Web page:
Winter boogie-woogie

 

Starlings on the rooves

Hip-hop hopping, tip-tap tapping

Snow stomping flappy happy

Getting in the winter mood.

 

Fiery looking foxes putting on their groove

Foxtrotting through the frosty frozen fauna

Racing hastily through the forest

Working on their festive foxy moves

 

Red squirrels with dancing shoes

Snowy soft shoe shimmy shuffle

Acorn tapping troubadours

working the winter wonderland blues.

 

©Alison Jean Hankinson

Getting the groove on for d’Verse...

 

The Invisible Worm…

Endo warrior.

Bravely fighting for breath somewhere between bloodbath

And deep painful chasm of menstrual despair

Adenomyosis crippling.

 

She took the apple from the tree

To set her free

Unaware of the invisible worm it carried deep inside.

 

It burrowed its way inside her,

It perforated her uterus

It wormed its way deep inside her pelvis.

And came to rest 3mm from her spine.

 

Mirena

Bayer’s little game-changer.

It changed her game forever.

 

Her hair fell out, her eyes bled,

Fevers ravaged her body

Her insides turned to poison.

And Arthritis set in.

 

The invisible worm

No crimson joy

It nearly did her life destroy.

 

©Alison Jean Hankinson

This for d’verse where we were asked to use symbolism and I wanted to use “the invisible worm”.

Endometriosis and Adenomyosis blight the lives of many women. Unfortunately, the Mirena is another one of those medical catastrophes that were intended to give hope but for some caused irreparable and devastating damage and consequences.

The image was created by sammydavisdog on Flickr.

The Visit

He hung his cloak upon the hook

And snook into her room

He gave a welcome smile and then

His love lit up the room.

 

The visitor sat beside her as she slept

He smoothed her pain away

He gently mopped her fevered brow

And for her soul did pray.

 

The sunset glowing in the west

The day drew to a close

He took her tortured soul in hand

And exchanged it for a rose.

 

As morning sun lit up the room

Her family finally gathered

Her soul had passed across by now

Shared memories were all that mattered.

 

©Alison Jean Hankinson

This is for d’Verse poetics.

P1060248

Someone had to do it…. Take 5.

Brubeck Blues

Sax to the beat

wilful wistful wily

Drifting down the street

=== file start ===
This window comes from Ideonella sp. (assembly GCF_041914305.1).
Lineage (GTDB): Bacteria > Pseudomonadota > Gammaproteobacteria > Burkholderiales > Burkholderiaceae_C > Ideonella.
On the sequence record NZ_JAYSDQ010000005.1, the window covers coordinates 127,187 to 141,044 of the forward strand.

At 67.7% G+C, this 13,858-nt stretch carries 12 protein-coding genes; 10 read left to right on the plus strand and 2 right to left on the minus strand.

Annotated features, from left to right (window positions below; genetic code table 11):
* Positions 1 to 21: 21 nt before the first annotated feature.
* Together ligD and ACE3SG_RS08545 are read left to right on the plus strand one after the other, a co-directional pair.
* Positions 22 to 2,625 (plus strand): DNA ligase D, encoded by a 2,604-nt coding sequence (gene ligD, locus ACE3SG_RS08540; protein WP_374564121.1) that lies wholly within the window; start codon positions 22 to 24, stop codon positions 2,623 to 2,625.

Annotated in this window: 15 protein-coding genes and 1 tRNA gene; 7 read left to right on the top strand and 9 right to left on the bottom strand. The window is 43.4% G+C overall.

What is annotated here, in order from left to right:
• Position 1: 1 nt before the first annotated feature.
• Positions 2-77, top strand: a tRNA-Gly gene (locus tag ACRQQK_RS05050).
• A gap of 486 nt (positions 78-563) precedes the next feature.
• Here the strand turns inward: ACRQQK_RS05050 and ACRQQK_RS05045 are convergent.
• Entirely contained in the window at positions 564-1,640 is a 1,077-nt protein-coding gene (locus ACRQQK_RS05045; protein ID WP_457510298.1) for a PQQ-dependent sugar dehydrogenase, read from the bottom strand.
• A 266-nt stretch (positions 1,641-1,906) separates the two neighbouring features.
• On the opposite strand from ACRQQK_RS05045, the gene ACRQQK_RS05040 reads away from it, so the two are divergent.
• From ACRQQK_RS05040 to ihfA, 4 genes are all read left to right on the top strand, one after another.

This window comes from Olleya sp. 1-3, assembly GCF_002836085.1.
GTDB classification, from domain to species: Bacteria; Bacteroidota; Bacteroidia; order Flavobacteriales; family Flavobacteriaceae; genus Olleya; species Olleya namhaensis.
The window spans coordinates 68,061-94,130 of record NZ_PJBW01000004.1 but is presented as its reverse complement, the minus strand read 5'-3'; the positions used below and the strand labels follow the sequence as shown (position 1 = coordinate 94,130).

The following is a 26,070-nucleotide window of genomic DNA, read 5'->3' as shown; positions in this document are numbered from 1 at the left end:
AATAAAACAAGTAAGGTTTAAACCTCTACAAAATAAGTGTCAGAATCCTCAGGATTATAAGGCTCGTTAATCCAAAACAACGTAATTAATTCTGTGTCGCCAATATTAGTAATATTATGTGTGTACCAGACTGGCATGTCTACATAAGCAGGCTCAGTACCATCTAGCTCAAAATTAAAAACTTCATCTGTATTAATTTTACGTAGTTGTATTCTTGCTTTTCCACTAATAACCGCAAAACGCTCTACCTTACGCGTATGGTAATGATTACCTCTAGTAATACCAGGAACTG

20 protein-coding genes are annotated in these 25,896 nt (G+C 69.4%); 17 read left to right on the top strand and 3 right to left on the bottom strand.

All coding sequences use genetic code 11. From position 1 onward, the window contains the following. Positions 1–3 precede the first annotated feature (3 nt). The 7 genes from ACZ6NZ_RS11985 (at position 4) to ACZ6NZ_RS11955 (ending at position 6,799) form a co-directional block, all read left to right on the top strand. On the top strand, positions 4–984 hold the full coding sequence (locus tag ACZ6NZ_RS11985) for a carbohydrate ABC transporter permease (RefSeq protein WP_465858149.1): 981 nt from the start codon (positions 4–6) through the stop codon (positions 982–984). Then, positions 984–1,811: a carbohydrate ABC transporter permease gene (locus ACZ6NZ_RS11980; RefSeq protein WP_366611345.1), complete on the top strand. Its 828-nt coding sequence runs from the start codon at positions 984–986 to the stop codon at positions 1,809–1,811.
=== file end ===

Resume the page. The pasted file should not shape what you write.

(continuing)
Repeat.

 

Piano vamping

Blues scaling

E flat minor Brubeck stomping

Five four time, once more

Five four time.

 

© Alison Jean Hankinson

For d’Verse….TAKE 5…..

Image Wikimedia

 

 

 

 

 

Feel that walking bass…

On the one level

it was a tango fandango.

A pink flamingo

a daring dance of dating

in the early throes of spring.

 

 

Shrill trumpet rising

sounds of Chuck Mangione

staccato toccata- reminiscent of Children of Sanchez

Conspiring to court Consuelo’s love

With a pink flamingo face.

 

One legged lover

with snazzy syncopated rhythm

with a strut to the left olé

and a strut to the right olé

strum that walking bass.

 

© Alison Jean Hankinson

Things have been out of kilter this month and hence I am a little behind in things.

For d’Verse….

This is Tuesday’s poetics prompt that I didn’t finish….merging with meeting at the bar- and all that jazz….incidentally I think pink flamingoes merge well with jazz…

Links to Chuck..

Children of Sanchez

The image is from Wikipedia and has creative commons licence:

File: James’s Flamingo mating ritual.jpg

http://www.flickr.com/people/pedrosz/

by Pedros Szekely,

 

 

Leave no stone unturned.

It was a dreary dismal day

The drizzle spilled like tears down the kitchen window.

What have we become? We of so little value,

Worth not perfunctory care and consideration.

Has hope hidden itself under some far-flung rock?

I will leave no stone unturned.

 

©Alison Jean Hankinson

This is for d’Verse quadrille on the subject rock.

The image was taken yesterday at Lake Windermere.

I guess it is treasures like the one on this rock that remind us that there are always moments to be valued.

 

Morepork

In NZ the native owl is the Morepork and this is the sound of its call- Morepork. We have always loved owls as a family it is perhaps their mysticism or perhaps their association with wisdom. My viewings have been limited to those in captivity but my ears are attuned to their call both at home and in NZ. We had several lived in our backyard bush on Mount Tiger and I would fall asleep listening to their calls most nights, it was as familiar as the sound of the cicadas in summer, but here it was during half term when we were caravanning in Cheshire amidst the trees not far from Arley estate that I heard the familiar sound.

This Saturday I had to get the train to London very early in the morning, 5.30am, before it was light to represent our research project at the Rethink annual conference. As we parked the car at the station I heard the call of a lone owl.

Early morning mist

Lone owl calls- winter darkness

Train leaves the station.

 

©Alison Jean Hankinson

This is for d’Verse haibun monday, where we were asked to consider owls.

The images are all my own.